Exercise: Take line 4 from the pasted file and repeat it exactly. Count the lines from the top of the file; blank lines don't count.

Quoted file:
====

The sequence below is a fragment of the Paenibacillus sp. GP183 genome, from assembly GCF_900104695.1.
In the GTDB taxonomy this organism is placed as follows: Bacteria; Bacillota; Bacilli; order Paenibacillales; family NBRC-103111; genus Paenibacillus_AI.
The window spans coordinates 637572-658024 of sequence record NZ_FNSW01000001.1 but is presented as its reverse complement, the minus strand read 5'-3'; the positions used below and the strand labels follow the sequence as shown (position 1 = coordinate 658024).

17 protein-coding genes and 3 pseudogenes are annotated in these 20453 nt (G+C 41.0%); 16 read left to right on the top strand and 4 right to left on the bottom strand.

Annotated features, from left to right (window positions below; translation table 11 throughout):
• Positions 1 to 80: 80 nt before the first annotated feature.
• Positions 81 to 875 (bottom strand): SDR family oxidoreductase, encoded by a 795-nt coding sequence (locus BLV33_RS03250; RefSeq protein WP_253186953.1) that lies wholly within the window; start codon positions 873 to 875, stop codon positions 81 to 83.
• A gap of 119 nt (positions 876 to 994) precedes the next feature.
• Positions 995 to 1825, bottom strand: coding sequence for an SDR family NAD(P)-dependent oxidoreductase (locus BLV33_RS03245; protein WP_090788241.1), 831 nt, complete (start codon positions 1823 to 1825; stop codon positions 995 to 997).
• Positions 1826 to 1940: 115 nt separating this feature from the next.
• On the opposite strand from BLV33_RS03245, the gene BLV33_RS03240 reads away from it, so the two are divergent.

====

17 protein-coding genes and 3 pseudogenes are annotated in these 20453 nt (G+C 41.0%); 16 read left to right on the top strand and 4 right to left on the bottom strand.